In its latest monitoring report of a voluntary Code of Conduct on illegal hate speech, which platforms including Facebook, Twitter and YouTube signed up to in Europe back in 2016, the European Commission has said progress is being made on speeding up takedowns but tech firms are still lagging when it comes to providing feedback and transparency around their decisions.

Tech companies are now assessing 89% of flagged content within 24 hours, with 72% of content deemed to be illegal hate speech being removed, according to the Commission — compared to just 40% and 28% respectively when the Code was first launched more than two years ago.

However it said today that platforms still aren’t giving users enough feedback vis-a-vis reports, and has urged more transparency from platforms — pressing for progress “in the coming months”, warning it could still legislate for a pan-EU regulation if it believes it’s necessary.

Giving her assessment of how the (still) voluntary code on hate speech takedowns is operating at a press briefing today, commissioner Vera Jourova said: “The only real gap that remains is transparency and the feedback to users who sent notifications [of hate speech].

“On average about a third of the notifications do not receive a feedback detailing the decision taken. Only Facebook has a very high standard, sending feedback systematically to all users. So we would like to see progress on this in the coming months. Likewise the companies should be more transparent towards the general public about what is happening in their platforms. We would like to see them make more data available about the notices and removals.”

“The fight against illegal hate speech online is not over. And we have no signs that such content has decreased on social media platforms,” she added. “Let me be very clear: The good results of this monitoring exercise don’t mean the companies are off the hook. We will continue to monitor this very closely and we can always consider additional measures if efforts slow down.”

Jourova flagged additional steps taken by the Commission to support the overarching goal of clearing what she dubbed a “sewage of words” off of online platforms, such as facilitating data-sharing between tech companies and police forces to help investigations and prosecutions of hate speech purveyors move forward.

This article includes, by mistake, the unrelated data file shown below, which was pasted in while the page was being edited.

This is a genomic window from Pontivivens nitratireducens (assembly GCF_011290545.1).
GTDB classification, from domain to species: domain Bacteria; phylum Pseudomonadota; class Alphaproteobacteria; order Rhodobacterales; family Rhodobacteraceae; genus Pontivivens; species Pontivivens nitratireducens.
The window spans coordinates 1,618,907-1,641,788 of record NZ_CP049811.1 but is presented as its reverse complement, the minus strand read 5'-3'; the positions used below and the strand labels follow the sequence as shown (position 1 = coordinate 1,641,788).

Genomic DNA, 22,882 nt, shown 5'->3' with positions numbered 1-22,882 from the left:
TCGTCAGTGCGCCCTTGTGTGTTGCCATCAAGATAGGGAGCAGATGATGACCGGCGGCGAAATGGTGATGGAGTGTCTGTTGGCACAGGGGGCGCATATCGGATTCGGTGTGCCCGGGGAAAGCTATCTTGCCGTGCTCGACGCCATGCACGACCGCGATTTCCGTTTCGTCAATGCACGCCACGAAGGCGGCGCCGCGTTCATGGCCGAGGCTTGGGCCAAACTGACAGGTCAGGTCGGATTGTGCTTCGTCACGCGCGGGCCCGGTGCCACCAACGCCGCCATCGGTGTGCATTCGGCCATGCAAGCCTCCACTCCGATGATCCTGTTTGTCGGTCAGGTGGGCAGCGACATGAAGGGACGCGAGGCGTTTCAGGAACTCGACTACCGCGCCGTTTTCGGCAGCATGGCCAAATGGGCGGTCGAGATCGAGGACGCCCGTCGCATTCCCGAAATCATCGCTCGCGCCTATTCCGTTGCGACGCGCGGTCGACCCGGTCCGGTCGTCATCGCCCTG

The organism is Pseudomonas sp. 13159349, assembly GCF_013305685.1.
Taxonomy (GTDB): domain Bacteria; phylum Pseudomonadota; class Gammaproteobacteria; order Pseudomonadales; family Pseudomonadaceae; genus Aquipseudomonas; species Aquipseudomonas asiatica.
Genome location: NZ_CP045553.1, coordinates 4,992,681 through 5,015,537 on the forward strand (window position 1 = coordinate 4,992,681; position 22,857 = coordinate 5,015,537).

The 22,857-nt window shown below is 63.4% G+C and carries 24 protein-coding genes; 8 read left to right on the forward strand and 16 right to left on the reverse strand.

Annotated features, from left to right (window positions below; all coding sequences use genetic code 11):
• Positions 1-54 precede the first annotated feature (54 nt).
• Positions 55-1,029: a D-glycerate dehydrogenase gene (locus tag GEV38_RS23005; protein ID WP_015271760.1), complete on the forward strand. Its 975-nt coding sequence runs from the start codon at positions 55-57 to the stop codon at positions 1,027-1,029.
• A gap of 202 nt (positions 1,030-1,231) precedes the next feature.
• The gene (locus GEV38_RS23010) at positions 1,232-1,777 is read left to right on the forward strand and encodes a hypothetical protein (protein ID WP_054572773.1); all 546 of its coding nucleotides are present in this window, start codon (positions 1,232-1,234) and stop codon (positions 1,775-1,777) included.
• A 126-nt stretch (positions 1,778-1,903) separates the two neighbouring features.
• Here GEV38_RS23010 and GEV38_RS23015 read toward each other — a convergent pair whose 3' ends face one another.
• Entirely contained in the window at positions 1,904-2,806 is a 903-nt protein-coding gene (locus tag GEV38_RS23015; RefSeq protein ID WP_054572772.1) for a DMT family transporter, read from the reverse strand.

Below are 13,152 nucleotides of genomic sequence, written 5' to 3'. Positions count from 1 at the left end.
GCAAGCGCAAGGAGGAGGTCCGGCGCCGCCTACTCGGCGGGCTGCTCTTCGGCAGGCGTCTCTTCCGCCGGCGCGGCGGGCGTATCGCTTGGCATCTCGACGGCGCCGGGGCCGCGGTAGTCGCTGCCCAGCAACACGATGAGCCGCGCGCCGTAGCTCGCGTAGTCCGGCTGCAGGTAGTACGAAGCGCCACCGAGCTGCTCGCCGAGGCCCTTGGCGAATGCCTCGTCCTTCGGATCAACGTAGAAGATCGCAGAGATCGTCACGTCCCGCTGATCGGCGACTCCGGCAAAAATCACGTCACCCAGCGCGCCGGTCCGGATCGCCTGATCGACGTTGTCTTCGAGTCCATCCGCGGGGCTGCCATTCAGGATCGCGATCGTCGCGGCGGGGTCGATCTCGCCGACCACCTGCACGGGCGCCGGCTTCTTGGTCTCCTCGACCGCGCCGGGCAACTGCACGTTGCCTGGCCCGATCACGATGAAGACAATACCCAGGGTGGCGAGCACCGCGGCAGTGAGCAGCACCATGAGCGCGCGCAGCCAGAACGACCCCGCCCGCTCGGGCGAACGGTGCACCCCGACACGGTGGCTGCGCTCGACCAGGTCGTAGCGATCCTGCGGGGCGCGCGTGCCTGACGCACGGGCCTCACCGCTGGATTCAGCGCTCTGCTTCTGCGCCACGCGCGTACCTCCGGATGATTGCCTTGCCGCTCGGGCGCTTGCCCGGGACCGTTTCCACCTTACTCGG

She also noted it continues to provide Member States’ justice ministers with briefings on how the voluntary code is operating, warning again: “We always discuss that we will continue but if it slows down or it stops delivering the results we will consider some kind of regulation.”

Germany passed its own social media hate speech takedown law back in 2016, with the so-called ‘NetzDG’ law coming into force in early 2017. The law provides for fines as high as €50M for companies that fail to remove illegal hate speech within 24 hours and has led to social media platforms like Facebook to plough greater resource into locally sited moderation teams.

While, in the UK, the government announced a plan to legislate around safety and social media last year. Although it has yet to publish a White Paper setting out the detail of its policy plan.

Last week a UK parliamentary committee which has been investigating the impacts of social media and screen use among children recommended the government legislate to place a legal ‘duty of care’ on platforms to protect minors.

The committee also called for platforms to be more transparent, urging them to provide bona fide researchers with access to high quality anonymized data to allow for robust interrogation of social media’s effects on children and other vulnerable users.